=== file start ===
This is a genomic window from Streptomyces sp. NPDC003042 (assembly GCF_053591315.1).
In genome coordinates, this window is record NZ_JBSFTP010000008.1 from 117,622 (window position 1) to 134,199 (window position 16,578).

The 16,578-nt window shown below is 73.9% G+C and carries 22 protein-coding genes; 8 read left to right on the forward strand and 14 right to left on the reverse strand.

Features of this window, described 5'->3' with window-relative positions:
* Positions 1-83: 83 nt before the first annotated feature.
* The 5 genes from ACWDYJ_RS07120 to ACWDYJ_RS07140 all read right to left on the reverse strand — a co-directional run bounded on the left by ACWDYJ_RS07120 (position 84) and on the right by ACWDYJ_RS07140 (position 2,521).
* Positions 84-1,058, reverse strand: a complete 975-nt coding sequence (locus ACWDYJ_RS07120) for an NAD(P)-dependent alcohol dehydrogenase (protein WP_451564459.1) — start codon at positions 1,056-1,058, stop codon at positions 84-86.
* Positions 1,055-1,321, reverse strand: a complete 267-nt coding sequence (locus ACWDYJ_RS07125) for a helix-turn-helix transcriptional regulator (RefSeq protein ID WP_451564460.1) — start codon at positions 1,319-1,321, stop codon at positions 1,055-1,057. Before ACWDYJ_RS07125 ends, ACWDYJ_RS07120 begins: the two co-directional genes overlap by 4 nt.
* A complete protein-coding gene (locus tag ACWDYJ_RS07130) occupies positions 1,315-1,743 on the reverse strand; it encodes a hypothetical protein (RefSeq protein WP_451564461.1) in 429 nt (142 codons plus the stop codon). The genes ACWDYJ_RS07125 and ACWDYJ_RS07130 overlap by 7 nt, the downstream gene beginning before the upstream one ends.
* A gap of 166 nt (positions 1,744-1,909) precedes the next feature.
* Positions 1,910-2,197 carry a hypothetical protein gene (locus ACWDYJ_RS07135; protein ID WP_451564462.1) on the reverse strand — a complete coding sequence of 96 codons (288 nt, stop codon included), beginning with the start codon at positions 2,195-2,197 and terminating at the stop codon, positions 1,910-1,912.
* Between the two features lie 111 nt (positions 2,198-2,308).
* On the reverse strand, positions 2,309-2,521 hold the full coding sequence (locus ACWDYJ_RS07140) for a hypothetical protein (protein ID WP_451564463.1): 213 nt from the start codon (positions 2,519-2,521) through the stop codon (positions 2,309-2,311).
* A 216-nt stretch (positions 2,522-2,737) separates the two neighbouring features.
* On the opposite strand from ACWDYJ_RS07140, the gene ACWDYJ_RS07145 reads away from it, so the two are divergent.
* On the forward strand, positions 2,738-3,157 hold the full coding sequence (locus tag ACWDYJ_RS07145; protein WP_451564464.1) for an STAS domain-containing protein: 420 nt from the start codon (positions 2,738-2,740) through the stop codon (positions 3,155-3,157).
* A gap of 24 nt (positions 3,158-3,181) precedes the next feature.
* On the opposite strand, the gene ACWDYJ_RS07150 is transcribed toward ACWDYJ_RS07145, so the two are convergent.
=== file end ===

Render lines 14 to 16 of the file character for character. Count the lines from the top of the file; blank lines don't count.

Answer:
* A 216-nt stretch (positions 2,522-2,737) separates the two neighbouring features.
* On the opposite strand from ACWDYJ_RS07140, the gene ACWDYJ_RS07145 reads away from it, so the two are divergent.
* On the forward strand, positions 2,738-3,157 hold the full coding sequence (locus tag ACWDYJ_RS07145; protein WP_451564464.1) for an STAS domain-containing protein: 420 nt from the start codon (positions 2,738-2,740) through the stop codon (positions 3,155-3,157).